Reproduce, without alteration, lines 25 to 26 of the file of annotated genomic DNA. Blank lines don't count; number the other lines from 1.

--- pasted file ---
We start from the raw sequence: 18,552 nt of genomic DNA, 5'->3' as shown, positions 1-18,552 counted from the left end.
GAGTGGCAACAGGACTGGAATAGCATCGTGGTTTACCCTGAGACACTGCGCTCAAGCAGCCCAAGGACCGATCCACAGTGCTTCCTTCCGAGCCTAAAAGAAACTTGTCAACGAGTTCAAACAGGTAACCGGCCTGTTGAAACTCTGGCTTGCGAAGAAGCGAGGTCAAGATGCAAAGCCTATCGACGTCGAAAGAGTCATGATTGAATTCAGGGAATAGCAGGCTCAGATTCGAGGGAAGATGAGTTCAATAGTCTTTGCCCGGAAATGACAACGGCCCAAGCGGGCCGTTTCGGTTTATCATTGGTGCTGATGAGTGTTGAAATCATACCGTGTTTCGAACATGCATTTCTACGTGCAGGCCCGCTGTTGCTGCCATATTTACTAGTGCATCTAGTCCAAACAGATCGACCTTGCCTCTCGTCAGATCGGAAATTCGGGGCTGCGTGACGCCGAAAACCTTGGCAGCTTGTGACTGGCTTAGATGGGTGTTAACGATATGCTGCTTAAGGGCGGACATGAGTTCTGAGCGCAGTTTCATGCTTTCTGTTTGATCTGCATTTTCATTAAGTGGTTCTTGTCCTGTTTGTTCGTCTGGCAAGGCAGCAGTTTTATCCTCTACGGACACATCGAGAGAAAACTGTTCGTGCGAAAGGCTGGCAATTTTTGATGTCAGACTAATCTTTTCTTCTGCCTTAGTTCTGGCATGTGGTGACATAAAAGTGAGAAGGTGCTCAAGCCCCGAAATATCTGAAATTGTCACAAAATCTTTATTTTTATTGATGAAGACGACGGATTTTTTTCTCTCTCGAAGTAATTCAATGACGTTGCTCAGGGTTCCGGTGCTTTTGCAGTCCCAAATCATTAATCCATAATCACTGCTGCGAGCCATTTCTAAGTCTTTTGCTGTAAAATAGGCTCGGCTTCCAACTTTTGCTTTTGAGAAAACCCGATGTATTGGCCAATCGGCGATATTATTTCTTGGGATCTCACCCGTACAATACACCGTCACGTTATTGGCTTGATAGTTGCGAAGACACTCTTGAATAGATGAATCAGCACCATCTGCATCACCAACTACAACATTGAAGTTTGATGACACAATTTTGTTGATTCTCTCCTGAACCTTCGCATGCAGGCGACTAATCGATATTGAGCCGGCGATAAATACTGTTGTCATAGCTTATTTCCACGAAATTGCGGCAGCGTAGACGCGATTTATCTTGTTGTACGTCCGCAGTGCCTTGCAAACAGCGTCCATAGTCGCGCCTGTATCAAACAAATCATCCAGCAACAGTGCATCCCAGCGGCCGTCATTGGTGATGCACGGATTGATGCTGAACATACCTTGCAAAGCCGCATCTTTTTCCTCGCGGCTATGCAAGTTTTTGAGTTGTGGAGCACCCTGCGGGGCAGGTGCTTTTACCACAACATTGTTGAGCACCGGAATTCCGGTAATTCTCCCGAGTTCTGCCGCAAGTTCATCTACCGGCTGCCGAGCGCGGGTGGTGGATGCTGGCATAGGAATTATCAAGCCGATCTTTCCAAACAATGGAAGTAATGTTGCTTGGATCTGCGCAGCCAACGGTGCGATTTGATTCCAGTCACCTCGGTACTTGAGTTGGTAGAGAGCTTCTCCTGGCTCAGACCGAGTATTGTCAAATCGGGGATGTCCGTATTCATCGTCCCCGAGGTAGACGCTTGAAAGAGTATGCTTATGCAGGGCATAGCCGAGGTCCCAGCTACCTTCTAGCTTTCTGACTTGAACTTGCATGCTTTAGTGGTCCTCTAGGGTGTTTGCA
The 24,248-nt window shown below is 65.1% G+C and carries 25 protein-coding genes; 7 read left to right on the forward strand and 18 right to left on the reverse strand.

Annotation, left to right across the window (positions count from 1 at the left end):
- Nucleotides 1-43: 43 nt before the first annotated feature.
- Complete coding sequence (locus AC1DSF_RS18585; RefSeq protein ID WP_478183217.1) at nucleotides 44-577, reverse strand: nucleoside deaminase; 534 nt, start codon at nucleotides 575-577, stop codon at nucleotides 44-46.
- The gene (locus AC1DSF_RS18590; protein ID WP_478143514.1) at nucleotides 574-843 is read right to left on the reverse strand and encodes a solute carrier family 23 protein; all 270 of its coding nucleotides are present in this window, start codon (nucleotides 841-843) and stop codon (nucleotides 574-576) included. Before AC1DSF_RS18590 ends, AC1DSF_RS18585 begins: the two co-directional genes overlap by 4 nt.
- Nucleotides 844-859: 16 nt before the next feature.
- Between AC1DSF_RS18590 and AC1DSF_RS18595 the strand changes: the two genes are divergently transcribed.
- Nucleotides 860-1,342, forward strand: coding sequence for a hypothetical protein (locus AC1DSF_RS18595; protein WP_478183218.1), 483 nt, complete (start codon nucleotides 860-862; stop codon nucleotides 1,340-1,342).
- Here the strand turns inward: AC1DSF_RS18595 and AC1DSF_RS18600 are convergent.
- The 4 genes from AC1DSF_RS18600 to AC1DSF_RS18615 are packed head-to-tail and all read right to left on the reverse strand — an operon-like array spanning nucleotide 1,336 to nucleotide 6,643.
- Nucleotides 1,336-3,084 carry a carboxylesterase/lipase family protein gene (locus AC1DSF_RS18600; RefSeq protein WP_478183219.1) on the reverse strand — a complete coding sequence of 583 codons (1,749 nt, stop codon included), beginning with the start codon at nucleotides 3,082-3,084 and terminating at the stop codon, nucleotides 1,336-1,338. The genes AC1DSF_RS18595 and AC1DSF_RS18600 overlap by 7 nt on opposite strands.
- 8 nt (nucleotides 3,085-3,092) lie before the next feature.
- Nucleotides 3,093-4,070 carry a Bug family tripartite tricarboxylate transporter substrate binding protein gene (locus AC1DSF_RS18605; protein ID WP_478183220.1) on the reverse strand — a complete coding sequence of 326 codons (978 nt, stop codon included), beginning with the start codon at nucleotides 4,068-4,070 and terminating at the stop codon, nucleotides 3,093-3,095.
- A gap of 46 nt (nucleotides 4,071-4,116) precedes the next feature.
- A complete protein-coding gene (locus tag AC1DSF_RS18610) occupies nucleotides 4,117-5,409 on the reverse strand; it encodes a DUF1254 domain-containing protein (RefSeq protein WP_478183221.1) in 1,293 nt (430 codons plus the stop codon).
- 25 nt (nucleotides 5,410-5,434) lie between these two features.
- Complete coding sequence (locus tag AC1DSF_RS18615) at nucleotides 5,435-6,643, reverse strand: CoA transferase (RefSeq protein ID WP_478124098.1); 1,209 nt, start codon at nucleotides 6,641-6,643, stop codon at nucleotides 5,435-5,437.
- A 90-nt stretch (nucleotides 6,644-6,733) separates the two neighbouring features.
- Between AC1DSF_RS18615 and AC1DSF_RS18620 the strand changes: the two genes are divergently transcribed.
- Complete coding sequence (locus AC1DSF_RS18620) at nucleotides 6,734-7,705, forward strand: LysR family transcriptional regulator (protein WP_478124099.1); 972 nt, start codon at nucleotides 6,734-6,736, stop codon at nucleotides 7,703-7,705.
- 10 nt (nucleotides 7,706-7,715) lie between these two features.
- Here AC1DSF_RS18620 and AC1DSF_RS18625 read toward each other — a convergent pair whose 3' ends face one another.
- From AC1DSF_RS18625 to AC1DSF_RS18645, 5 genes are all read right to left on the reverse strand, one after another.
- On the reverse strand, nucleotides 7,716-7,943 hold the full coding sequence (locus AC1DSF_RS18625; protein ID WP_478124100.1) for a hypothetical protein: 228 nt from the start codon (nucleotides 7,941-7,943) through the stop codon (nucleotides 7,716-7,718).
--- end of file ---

- From AC1DSF_RS18625 to AC1DSF_RS18645, 5 genes are all read right to left on the reverse strand, one after another.
- On the reverse strand, nucleotides 7,716-7,943 hold the full coding sequence (locus AC1DSF_RS18625; protein ID WP_478124100.1) for a hypothetical protein: 228 nt from the start codon (nucleotides 7,941-7,943) through the stop codon (nucleotides 7,716-7,718).